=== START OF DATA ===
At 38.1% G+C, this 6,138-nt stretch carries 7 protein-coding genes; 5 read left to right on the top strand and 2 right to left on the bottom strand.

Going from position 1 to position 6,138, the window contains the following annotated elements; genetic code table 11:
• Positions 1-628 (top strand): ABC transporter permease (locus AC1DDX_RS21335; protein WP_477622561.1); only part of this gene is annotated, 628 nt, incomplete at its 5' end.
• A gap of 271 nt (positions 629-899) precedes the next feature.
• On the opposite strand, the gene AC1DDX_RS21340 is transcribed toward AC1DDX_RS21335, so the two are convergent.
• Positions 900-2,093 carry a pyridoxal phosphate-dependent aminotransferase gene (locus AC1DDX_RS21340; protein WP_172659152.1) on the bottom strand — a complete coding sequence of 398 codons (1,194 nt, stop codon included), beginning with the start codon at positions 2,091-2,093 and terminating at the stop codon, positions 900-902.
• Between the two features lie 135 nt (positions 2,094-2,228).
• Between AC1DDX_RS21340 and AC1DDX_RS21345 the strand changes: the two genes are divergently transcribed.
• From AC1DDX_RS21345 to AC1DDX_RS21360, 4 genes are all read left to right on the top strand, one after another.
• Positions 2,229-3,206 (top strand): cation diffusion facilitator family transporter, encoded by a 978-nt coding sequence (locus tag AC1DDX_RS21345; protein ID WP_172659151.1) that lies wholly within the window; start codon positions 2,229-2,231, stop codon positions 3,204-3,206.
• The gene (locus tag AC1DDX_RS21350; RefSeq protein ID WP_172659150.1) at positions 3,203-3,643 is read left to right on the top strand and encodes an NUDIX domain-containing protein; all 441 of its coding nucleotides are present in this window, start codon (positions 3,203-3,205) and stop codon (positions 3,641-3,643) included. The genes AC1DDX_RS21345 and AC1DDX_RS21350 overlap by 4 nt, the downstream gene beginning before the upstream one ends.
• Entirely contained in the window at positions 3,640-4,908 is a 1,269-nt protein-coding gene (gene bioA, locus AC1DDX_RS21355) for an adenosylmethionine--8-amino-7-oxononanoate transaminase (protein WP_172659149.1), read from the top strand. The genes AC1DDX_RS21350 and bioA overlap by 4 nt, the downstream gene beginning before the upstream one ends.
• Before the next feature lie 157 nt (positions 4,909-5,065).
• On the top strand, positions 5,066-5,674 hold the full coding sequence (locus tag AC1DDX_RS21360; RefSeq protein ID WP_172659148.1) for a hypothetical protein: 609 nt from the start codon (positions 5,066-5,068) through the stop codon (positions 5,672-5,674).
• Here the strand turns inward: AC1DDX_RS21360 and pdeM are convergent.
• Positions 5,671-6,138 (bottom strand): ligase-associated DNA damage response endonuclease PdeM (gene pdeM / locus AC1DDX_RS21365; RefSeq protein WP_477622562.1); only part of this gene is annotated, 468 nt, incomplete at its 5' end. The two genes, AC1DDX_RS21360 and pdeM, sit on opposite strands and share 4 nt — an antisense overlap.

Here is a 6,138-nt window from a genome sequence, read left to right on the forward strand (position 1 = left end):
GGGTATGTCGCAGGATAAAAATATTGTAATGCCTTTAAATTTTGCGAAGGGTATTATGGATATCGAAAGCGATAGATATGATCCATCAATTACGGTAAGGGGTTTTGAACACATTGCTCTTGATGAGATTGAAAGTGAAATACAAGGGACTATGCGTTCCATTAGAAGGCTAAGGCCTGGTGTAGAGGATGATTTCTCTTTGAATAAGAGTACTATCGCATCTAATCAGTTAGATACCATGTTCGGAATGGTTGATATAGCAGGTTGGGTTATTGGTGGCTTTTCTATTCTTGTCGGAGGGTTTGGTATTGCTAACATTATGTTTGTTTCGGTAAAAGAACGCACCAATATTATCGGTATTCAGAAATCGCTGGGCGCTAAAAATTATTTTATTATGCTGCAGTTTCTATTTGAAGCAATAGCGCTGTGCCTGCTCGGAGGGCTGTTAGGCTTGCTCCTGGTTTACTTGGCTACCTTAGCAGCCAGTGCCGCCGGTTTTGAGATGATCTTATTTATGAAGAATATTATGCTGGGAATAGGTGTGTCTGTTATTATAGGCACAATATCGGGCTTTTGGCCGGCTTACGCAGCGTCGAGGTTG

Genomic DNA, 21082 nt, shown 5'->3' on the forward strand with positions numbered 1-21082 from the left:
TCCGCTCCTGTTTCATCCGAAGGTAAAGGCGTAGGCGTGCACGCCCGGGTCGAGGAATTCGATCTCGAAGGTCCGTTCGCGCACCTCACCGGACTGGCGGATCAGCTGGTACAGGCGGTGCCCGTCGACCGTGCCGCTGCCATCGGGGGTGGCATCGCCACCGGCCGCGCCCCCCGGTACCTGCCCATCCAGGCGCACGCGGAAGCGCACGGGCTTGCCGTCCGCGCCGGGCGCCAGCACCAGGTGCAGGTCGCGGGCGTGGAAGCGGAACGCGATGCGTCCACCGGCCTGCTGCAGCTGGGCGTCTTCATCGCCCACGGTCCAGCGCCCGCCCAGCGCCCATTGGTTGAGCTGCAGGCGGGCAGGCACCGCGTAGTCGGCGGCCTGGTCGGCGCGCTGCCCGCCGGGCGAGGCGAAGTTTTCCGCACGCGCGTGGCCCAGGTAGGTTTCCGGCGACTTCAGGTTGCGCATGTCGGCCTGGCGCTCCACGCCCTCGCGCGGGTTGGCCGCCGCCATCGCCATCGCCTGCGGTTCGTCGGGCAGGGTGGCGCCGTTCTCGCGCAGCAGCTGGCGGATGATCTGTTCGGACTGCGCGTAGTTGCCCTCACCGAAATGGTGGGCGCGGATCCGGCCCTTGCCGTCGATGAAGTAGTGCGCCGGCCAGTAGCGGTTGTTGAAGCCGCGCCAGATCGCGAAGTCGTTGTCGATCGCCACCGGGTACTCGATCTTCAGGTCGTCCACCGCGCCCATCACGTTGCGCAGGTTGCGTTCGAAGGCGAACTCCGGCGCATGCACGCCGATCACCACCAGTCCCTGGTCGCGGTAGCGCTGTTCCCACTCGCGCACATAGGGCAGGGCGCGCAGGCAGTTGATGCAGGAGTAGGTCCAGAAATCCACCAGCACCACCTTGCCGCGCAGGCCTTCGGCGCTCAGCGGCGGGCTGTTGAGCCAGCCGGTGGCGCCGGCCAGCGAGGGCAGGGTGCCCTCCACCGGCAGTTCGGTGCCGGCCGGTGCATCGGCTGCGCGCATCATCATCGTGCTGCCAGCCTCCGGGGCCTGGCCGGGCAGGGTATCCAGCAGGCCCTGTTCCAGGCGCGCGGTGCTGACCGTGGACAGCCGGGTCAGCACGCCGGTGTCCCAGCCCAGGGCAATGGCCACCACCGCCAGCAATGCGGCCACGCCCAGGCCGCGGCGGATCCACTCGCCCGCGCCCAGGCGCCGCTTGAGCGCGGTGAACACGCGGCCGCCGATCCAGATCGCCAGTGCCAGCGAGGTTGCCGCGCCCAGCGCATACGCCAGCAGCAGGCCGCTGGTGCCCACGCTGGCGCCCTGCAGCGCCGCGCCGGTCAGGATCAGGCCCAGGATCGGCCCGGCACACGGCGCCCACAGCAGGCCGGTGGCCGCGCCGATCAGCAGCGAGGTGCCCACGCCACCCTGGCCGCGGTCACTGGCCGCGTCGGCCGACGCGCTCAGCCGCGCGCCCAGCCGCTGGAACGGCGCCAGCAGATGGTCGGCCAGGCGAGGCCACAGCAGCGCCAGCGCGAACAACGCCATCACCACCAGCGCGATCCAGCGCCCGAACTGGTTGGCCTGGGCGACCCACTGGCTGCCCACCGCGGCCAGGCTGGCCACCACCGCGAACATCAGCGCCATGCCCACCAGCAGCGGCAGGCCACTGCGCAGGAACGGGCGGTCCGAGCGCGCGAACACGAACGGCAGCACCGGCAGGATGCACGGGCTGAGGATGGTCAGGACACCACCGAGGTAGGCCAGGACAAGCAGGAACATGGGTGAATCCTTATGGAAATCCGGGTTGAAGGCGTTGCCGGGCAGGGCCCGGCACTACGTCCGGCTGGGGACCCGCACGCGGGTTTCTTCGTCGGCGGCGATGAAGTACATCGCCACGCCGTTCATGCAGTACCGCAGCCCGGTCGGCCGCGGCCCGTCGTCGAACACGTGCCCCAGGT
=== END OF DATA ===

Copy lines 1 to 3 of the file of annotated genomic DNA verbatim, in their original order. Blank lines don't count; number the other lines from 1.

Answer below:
At 38.1% G+C, this 6,138-nt stretch carries 7 protein-coding genes; 5 read left to right on the top strand and 2 right to left on the bottom strand.

Going from position 1 to position 6,138, the window contains the following annotated elements; genetic code table 11:
• Positions 1-628 (top strand): ABC transporter permease (locus AC1DDX_RS21335; protein WP_477622561.1); only part of this gene is annotated, 628 nt, incomplete at its 5' end.